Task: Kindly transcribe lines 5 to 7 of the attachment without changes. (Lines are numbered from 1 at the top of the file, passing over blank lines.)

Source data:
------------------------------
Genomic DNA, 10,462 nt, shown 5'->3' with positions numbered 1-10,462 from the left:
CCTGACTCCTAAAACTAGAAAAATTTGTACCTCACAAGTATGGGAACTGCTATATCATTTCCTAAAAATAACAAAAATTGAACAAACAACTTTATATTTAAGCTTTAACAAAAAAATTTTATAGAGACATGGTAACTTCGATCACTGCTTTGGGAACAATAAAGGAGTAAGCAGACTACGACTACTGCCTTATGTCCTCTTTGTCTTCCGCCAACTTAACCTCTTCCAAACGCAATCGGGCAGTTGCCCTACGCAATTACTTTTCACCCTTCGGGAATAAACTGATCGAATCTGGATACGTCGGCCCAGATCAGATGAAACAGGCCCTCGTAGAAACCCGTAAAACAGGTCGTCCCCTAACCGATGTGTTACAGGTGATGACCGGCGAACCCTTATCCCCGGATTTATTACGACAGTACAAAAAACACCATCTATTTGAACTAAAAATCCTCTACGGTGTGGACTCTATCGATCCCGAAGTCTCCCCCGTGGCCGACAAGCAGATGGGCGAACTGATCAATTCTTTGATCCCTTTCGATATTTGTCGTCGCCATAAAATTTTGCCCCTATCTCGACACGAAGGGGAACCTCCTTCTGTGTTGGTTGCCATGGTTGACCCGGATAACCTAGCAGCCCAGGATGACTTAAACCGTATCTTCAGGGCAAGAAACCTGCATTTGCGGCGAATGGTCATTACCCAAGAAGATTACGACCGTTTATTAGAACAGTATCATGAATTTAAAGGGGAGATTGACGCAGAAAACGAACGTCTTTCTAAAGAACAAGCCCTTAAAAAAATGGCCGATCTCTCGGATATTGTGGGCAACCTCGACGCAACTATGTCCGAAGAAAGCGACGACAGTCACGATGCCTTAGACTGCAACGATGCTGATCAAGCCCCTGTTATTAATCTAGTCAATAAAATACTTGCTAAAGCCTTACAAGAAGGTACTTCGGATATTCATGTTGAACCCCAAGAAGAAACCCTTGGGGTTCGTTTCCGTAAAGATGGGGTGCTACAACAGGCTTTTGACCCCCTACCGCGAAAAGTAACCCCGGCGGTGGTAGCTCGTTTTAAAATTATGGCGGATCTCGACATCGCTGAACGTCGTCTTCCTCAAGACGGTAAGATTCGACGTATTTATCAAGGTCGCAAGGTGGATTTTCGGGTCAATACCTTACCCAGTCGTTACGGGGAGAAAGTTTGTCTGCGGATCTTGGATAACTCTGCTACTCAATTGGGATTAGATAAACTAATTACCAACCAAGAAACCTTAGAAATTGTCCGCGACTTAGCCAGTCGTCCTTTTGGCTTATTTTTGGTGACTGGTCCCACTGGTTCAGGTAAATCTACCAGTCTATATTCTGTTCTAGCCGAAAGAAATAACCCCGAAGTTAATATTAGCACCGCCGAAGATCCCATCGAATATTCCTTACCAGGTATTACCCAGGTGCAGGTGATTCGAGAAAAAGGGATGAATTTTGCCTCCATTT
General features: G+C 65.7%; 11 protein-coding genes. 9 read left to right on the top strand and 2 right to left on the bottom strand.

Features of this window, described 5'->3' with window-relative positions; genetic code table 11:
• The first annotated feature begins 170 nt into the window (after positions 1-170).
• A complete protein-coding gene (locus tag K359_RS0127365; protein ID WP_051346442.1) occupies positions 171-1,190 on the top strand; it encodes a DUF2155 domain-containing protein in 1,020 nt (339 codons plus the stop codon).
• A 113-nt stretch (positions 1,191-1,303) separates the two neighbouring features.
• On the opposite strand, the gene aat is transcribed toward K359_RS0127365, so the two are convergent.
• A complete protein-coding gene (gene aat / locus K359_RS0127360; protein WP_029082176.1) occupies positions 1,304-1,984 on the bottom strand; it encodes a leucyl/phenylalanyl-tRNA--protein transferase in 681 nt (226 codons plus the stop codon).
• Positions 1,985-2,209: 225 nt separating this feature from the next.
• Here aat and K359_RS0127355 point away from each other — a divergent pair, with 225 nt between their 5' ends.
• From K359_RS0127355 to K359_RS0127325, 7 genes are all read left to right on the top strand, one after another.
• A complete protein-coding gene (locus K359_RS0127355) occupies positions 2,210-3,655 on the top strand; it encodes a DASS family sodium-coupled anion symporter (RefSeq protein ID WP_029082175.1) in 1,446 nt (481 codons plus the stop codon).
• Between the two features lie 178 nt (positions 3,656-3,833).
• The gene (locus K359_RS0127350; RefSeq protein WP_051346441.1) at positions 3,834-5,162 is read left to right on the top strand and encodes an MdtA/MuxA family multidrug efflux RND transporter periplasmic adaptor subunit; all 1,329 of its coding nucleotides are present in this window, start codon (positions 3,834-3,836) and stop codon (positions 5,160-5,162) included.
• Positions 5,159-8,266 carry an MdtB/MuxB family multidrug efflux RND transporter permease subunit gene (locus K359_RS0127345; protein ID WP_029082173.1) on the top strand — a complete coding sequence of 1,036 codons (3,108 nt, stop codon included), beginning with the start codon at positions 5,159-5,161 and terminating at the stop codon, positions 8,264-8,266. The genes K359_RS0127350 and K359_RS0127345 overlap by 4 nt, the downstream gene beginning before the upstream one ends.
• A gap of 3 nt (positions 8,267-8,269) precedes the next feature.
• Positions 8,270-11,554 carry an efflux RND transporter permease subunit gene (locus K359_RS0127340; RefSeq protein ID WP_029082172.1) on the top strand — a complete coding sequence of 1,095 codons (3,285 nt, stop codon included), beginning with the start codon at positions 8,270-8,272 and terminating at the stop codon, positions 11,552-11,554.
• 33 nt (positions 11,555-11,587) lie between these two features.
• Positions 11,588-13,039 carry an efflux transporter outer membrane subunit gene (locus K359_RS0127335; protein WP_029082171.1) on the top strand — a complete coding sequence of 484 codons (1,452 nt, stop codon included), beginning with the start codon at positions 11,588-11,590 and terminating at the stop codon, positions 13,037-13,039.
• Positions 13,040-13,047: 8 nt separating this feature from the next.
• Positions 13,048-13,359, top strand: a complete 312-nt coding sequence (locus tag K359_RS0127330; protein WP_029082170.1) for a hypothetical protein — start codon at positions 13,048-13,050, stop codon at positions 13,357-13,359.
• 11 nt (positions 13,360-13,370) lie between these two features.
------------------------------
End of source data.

• The first annotated feature begins 170 nt into the window (after positions 1-170).
• A complete protein-coding gene (locus tag K359_RS0127365; protein ID WP_051346442.1) occupies positions 171-1,190 on the top strand; it encodes a DUF2155 domain-containing protein in 1,020 nt (339 codons plus the stop codon).
• A 113-nt stretch (positions 1,191-1,303) separates the two neighbouring features.